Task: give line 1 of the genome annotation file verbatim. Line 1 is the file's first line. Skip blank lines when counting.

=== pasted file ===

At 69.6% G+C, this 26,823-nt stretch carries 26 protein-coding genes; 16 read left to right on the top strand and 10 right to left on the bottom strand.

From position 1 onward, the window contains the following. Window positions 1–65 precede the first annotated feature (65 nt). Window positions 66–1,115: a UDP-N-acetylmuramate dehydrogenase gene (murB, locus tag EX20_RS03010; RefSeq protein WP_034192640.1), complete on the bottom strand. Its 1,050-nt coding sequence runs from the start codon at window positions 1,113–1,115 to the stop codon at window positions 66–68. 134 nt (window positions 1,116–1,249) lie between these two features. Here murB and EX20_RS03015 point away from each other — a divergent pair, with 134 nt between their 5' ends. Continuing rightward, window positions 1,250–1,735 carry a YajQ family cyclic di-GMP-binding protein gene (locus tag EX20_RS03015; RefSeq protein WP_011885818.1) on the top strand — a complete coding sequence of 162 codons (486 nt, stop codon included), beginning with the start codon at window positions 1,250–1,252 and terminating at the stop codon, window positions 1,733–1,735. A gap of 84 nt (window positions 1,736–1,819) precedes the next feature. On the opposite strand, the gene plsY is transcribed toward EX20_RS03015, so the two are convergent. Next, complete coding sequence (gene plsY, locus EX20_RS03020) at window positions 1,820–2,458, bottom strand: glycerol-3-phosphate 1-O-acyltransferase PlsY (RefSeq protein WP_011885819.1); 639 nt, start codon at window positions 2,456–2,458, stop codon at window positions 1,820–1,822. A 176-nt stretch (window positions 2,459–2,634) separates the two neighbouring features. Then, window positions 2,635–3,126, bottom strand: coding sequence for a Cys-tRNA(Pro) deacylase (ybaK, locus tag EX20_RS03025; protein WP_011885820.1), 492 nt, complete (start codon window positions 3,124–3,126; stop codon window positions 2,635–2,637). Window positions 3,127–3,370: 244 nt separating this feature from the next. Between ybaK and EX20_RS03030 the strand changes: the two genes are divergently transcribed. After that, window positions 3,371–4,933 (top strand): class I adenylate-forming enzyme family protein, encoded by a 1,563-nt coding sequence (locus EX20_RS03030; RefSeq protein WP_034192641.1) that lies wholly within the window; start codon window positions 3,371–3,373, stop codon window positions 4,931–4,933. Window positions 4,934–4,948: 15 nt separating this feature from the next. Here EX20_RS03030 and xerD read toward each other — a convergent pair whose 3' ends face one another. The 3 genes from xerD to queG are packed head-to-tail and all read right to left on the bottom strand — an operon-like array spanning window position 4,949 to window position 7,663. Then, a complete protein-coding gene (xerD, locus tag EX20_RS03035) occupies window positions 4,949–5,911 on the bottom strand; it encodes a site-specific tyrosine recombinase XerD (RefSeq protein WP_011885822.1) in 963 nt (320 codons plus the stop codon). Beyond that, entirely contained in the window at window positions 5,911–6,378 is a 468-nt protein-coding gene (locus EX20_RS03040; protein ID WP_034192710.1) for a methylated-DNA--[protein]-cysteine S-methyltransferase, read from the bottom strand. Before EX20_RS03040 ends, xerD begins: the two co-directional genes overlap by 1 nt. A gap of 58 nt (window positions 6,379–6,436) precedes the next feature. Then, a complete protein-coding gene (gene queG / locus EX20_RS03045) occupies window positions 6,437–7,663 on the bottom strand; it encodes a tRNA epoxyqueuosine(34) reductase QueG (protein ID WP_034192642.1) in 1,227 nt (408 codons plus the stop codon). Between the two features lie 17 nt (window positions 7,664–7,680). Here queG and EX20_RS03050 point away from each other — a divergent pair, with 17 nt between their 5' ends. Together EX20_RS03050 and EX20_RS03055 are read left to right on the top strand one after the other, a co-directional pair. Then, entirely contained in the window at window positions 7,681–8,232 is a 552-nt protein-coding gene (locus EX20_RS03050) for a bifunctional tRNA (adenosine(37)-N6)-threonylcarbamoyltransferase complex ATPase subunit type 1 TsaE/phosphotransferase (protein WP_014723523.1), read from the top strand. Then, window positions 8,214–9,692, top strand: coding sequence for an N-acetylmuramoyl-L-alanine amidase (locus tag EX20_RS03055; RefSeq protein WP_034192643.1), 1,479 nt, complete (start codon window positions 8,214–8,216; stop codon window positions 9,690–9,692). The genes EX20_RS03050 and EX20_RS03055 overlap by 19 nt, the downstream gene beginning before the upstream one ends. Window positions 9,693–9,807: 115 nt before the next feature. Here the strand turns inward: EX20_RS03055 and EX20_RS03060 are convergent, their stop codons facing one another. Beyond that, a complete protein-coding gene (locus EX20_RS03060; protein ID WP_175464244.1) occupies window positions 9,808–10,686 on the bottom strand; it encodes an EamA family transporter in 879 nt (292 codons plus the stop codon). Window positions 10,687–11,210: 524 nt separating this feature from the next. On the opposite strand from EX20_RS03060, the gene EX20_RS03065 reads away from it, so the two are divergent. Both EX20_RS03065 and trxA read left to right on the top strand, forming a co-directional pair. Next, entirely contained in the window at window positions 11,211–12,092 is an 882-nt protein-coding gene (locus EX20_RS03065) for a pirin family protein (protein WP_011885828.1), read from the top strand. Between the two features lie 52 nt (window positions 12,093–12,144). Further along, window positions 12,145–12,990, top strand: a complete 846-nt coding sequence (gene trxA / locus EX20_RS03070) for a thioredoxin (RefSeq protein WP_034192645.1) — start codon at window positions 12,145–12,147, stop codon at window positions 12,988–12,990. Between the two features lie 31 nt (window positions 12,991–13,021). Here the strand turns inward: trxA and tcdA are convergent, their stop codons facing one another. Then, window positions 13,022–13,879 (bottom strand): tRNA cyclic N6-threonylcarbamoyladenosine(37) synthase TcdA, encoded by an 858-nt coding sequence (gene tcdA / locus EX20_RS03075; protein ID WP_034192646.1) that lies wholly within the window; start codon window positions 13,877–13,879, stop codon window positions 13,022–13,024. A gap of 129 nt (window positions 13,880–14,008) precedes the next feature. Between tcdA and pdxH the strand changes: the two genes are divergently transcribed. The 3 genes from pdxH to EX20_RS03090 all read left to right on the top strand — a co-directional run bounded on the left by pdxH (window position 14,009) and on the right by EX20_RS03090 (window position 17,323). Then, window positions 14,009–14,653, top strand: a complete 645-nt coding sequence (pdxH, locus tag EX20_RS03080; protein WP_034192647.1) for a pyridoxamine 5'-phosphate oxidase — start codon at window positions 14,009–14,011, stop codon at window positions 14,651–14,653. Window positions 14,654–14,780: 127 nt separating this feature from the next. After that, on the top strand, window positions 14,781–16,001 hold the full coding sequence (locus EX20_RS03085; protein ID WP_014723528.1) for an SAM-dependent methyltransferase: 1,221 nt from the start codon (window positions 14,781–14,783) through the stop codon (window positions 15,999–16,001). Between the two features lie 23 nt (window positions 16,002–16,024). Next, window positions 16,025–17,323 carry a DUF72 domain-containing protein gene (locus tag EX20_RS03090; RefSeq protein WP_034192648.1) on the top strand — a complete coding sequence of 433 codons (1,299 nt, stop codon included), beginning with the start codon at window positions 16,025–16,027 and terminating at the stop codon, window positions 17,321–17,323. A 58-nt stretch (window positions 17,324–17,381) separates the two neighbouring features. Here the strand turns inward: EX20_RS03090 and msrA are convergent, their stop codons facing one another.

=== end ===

At 69.6% G+C, this 26,823-nt stretch carries 26 protein-coding genes; 16 read left to right on the top strand and 10 right to left on the bottom strand.